My Bones Waste Away, Psalm 31

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Apr 2019, Christ Mountain Top, Palm Sunday
the Psalm, Psalm 31
Luke 19.28-40 (triumphal entry)
      With folding of palm crosses
Luke 23.33-49 (crucifixion)
Moment, NONE
“Most prominent feature”
Lurches from plea for help to expression of trust several times over (McCann,
·       Psalm
 For my life is spent
with sorrow, and my years with sighing; my strength fails because of my misery,
and my bones waste away.  11 I
am the scorn of all my adversaries, a horror to my neighbors, an object of
dread to my acquaintances; those who see me in the street flee from me.
·       Psalm
 O how abundant is
your goodness that you have laid up for those who fear you, and accomplished
for those who take refuge in you, in the sight of everyone!
      Deliver, rescue, save, redeem
      Rock, refuge, stronghold, fortress
God as
faithful (amen) and steadfast love (chesed)
      Psalm 31:5  you have redeemed me, O LORD, faithful God.
      Psalm 31:7  I will exult and rejoice in your steadfast
Trust vs mistrust,
the first stage of development
      If basic needs are not met during that
first year, children learn mistrust rather than trust
      Separation anxiety
      Knowledge that we are loved so completely

John 4:18
 There is no fear in
love, but perfect love casts out fear

Chemistry with Robin,
but we were friends
      No interest in just “dating”
      Already knew we enjoyed each other’s
      Not right to play at romantic love with a
best friend
      Did I have a love that was ready to dare,
and to commit?
scared to see me after we began dating
John 4:18
 There is no fear in
love, but perfect love casts out fear
basic process in our faith journey:
      Trust vs mistrust
            Addressed positively as we learn
that we are beloved
in the “fundamental characteristics” (McCann, 800) of God
      Steadfast love
 Into your hand I
commit my spirit
 My times are in your
hand (my future, McCann, 801)
      This is not prayed when things are going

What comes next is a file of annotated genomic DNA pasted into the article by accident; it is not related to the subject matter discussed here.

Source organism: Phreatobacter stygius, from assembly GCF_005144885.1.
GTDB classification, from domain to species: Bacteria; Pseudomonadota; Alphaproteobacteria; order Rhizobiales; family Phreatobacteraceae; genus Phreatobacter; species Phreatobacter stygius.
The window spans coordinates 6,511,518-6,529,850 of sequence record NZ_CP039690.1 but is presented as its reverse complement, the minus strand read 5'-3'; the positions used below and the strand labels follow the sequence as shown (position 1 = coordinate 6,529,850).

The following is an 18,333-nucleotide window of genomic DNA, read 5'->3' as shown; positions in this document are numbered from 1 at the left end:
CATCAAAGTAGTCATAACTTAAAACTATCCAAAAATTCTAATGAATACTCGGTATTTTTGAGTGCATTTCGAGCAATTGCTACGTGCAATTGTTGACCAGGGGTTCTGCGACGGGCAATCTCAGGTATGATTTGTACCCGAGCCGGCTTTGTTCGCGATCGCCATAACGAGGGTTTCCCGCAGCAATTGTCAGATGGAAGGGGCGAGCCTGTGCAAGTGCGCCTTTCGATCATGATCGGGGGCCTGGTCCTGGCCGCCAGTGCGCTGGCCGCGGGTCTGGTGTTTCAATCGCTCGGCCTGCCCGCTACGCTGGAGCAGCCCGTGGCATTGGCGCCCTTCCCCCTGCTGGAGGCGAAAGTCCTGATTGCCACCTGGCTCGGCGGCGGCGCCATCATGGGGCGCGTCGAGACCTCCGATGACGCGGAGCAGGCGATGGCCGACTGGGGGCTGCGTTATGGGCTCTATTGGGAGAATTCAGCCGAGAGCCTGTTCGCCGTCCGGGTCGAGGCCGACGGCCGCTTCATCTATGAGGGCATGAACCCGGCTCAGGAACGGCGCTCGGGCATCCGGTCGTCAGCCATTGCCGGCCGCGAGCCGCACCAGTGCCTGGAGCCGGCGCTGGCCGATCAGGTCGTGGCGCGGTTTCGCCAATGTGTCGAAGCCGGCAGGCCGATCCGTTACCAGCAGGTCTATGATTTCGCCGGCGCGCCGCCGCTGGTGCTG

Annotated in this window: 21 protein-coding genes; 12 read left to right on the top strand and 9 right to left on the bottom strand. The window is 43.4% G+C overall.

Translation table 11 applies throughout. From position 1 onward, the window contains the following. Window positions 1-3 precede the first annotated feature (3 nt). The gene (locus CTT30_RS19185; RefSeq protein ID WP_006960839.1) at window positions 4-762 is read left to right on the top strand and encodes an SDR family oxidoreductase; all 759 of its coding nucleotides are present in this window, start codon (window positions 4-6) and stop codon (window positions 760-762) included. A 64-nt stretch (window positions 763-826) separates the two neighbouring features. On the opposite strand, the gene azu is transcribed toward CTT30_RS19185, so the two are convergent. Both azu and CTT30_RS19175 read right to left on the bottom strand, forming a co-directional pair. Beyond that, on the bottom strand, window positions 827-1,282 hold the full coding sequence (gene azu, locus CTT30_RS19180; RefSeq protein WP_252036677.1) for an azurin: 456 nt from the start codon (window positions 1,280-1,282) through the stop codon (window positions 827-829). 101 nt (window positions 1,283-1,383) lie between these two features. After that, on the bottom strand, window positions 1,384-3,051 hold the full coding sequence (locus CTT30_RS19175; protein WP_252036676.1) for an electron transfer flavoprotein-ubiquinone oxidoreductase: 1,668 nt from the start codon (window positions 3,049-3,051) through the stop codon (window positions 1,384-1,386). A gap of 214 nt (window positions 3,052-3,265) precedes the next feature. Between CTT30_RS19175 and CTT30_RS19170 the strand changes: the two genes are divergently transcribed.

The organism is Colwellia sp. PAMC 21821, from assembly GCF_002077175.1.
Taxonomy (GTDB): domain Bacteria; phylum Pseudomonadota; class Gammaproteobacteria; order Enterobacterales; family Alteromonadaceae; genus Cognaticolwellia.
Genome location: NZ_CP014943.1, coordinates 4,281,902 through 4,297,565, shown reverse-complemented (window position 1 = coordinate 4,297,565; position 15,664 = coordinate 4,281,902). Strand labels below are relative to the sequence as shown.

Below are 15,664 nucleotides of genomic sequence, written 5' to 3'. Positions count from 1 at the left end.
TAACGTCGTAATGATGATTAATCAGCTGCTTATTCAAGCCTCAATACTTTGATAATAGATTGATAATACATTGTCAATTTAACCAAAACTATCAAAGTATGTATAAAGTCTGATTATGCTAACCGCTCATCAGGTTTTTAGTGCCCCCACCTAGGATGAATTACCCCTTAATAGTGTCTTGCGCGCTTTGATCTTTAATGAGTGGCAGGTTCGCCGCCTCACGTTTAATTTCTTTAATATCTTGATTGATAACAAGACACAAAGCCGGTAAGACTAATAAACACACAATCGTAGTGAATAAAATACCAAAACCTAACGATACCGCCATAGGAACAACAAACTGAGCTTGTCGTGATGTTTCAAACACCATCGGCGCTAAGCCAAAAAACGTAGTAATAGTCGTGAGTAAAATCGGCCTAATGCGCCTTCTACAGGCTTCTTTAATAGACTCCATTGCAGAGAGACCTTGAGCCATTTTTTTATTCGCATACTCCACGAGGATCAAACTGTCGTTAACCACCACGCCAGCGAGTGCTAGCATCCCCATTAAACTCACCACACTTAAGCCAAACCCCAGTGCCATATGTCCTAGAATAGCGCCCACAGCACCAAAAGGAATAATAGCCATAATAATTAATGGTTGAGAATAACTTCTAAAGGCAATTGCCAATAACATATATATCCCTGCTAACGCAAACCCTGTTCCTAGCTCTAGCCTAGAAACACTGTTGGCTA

well but when
      Terror on every side
is prayed by Jesus as he dies: Father,
into your hands I commend my spirit (Luke 23.46). Things are not going well. Terror is on every side.
Yet Jesus offers his trust. There is nothing strange about this for Jesus,
however. He has learned the trust vs mistrust lesson and he has practiced trust
over and over in the many conflicts that led to the cross. He did so in a God
he understood to be faithful (amen) and loving (chesed).
      This kind of prayer, this kind of trust is
not just about how we die but about how we live
(McCann, 800-803). Jesus talked about
it when he invited us: Luke 9:23 deny themselves and take up their cross
daily and follow me.
      Reinhold Niebuhr talked about it when he
wrote, “there is an adventure in the Christian message…. If a gospel is
preached without opposition it is simply not the gospel which resulted in the
cross. It is not, in short, the gospel of love” (Leaves from the Notebook of a Tamed Cynic, in McCann, 803).
      Clinton McCann writes that “to entrust our
lives and futures go God, to belong to God in living and dying means ultimately
that we derive our identity not from the worthless idols of our culture but
from the character of God to whom we entrust ourselves” (803). He points out
that, at the very end of the psalm, God’s prayerful and struggling people are
described in the very same terms with which God is described: Amen (faithful)
and Chesed (steadfast love).
 Love the LORD, all
you his saints. The LORD preserves the faithful.
      Hebrew translated as “saints” is unlike the Greek word translated as
“saints.” In Greek, the root is the same root for “holy.” In Hebrew, the root
is chesed. The plural noun is hasidim (the same as for Hasidic Jews)
(McCann, 802). Of course, in the Wesleyan tradition it is love that drives
we navigate faith development in the context of trust vs mistrust, we learn to
put our lives and our futures into the hands of a God who is faithful, a God
who is love. No matter the struggle, no matter the terrors, no matter the
sorrows, we trust. And as we trust,
we become like God in faithfulness and love. What an amazing gift!
The New Interpreter’s
Bible, vol VI, Psalms,
J. Clinton McCann, Jr.
Nashville: Abingdon Press, 1996.